Transmembrane proteins involved in metabolic redox reactions and photosynthesis catalyse a plethora of key energy-conversion processes and are thus of great interest for bioelectrocatalysis-based applications. The development of membrane protein modified electrodes has made it possible to efficiently exchange electrons between proteins and electrodes, allowing mechanistic studies and potentially applications in biofuels generation and energy conversion. Here, we summarise the most common electrode modification and their characterisation techniques for membrane proteins involved in biofuels conversion and semi-artificial photosynthesis. We discuss the challenges of applications of membrane protein modified electrodes for bioelectrocatalysis and comment on emerging methods and future directions, including recent advances in membrane protein reconstitution strategies and the development of microbial electrosynthesis and whole-cell semi-artificial photosynthesis. Full article
(This article belongs to the Special Issue Enzymatic Bioelectrocatalysis)
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Review
Recent Progress in Applications of Enzymatic Bioelectrocatalysis
Catalysts 2020, 10(12), 1413; https://doi.org/10.3390/catal10121413 - 03 Dec 2020
Viewed by 527
Abstract
Bioelectrocatalysis has become one of the most important research fields in electrochemistry and provided a firm base for the application of important technology in various bioelectrochemical devices, such as biosensors, biofuel cells, and biosupercapacitors. The understanding and technology of bioelectrocatalysis have greatly improved [...] Read more.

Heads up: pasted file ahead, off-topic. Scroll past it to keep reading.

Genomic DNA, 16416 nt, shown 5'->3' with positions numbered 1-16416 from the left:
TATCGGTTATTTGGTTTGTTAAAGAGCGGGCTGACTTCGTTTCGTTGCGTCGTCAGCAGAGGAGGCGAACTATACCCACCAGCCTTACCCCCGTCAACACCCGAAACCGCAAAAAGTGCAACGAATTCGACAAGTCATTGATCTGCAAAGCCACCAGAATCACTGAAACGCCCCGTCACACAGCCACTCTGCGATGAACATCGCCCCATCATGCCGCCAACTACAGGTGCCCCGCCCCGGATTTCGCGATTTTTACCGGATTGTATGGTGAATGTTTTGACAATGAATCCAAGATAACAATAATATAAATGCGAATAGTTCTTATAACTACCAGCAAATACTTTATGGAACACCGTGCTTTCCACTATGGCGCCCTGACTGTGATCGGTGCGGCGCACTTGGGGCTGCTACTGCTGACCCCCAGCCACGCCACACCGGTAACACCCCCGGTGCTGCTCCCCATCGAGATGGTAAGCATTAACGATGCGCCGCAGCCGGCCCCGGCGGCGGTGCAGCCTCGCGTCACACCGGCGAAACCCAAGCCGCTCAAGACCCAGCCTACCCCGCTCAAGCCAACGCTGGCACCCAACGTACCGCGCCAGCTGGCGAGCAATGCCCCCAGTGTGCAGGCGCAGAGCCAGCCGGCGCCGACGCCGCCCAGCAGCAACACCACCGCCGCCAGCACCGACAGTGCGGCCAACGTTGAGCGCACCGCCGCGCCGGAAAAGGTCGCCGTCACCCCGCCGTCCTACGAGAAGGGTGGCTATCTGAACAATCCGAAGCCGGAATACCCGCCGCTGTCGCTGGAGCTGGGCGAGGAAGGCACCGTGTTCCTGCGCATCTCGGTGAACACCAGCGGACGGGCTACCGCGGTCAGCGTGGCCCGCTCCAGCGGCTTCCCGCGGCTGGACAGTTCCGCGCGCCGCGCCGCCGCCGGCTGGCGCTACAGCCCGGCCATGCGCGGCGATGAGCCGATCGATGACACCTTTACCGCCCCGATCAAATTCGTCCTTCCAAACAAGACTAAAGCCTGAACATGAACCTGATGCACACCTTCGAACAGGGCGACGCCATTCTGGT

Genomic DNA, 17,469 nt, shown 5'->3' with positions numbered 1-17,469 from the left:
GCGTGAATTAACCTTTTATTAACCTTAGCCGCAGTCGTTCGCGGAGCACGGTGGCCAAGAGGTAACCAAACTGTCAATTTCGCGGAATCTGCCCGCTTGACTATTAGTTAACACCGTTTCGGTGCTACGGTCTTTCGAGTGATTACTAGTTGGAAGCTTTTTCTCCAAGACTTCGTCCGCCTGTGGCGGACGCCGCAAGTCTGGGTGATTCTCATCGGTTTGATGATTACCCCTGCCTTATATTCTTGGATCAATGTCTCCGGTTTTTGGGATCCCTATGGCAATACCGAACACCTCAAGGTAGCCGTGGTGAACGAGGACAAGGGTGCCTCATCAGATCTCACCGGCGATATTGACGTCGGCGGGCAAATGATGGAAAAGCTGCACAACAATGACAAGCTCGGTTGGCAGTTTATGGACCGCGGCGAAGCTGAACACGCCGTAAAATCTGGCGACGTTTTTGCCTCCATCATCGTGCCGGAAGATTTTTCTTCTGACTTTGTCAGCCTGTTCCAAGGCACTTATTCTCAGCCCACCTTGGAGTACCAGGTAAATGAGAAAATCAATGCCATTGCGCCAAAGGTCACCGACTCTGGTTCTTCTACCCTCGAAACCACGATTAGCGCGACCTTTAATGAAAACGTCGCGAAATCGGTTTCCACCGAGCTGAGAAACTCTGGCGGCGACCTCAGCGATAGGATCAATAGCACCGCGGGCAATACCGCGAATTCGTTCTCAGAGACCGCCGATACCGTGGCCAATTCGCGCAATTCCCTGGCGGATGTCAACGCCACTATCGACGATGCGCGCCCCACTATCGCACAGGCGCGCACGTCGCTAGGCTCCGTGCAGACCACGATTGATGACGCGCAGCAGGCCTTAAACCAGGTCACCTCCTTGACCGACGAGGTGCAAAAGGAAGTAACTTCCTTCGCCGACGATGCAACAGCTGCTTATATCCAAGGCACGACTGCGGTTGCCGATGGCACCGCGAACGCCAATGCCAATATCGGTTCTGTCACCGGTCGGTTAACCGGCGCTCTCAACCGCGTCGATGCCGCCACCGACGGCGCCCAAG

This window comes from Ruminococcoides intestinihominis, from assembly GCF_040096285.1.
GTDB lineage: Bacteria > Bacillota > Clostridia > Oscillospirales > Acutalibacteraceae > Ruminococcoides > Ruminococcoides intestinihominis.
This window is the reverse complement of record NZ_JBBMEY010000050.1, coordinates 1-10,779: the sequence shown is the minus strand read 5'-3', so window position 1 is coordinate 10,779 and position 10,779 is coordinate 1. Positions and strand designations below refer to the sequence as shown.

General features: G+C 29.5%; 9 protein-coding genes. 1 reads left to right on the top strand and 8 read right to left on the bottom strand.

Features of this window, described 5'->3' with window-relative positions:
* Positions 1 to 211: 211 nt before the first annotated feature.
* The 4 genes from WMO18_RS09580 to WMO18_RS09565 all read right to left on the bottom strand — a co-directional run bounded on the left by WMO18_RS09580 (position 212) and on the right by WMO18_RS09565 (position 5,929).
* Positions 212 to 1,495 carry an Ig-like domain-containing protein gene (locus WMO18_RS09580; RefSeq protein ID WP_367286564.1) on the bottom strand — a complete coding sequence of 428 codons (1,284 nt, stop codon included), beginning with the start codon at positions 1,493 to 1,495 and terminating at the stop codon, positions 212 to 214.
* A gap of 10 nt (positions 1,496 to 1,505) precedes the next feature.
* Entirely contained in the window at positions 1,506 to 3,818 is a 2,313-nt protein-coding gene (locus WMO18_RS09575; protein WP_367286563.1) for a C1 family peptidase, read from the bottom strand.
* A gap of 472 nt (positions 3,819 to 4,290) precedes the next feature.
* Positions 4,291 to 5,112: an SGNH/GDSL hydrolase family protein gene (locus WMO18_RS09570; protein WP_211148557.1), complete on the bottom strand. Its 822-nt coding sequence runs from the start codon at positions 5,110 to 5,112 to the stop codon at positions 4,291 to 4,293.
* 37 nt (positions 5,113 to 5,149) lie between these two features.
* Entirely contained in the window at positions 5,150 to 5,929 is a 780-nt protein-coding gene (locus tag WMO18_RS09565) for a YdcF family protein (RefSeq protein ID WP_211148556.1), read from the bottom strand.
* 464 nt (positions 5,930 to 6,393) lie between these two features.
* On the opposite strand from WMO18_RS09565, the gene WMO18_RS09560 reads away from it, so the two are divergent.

Bioelectrocatalysis has become one of the most important research fields in electrochemistry and provided a firm base for the application of important technology in various bioelectrochemical devices, such as biosensors, biofuel cells, and biosupercapacitors. The understanding and technology of bioelectrocatalysis have greatly improved with the introduction of nanostructured electrode materials and protein-engineering methods over the last few decades. Recently, the electroenzymatic production of renewable energy resources and useful organic compounds (bioelectrosynthesis) has attracted worldwide attention. In this review, we summarize recent progress in the applications of enzymatic bioelectrocatalysis. Full article
(This article belongs to the Special Issue Enzymatic Bioelectrocatalysis)
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Review
Enzymatic Bioreactors: An Electrochemical Perspective
Catalysts 2020, 10(11), 1232; https://doi.org/10.3390/catal10111232 - 24 Oct 2020
Cited by 3 | Viewed by 801
Abstract
Biocatalysts provide a number of advantages such as high selectivity, the ability to operate under mild reaction conditions and availability from renewable resources that are of interest in the development of bioreactors for applications in the pharmaceutical and other sectors. The use of [...] Read more.
Biocatalysts provide a number of advantages such as high selectivity, the ability to operate under mild reaction conditions and availability from renewable resources that are of interest in the development of bioreactors for applications in the pharmaceutical and other sectors. The use of oxidoreductases in biocatalytic reactors is primarily focused on the use of NAD(P)-dependent enzymes, with the recycling of the cofactor occurring via an additional enzymatic system. The use of electrochemically based systems has been limited. This review focuses on the development of electrochemically based biocatalytic reactors. The mechanisms of mediated and direct electron transfer together with methods of immobilising enzymes are briefly reviewed. The use of electrochemically based batch and flow reactors is reviewed in detail with a focus on recent developments in the use of high surface area electrodes, enzyme engineering and enzyme cascades. A future perspective on electrochemically based bioreactors is presented. Full article
(This article belongs to the Special Issue Enzymatic Bioelectrocatalysis)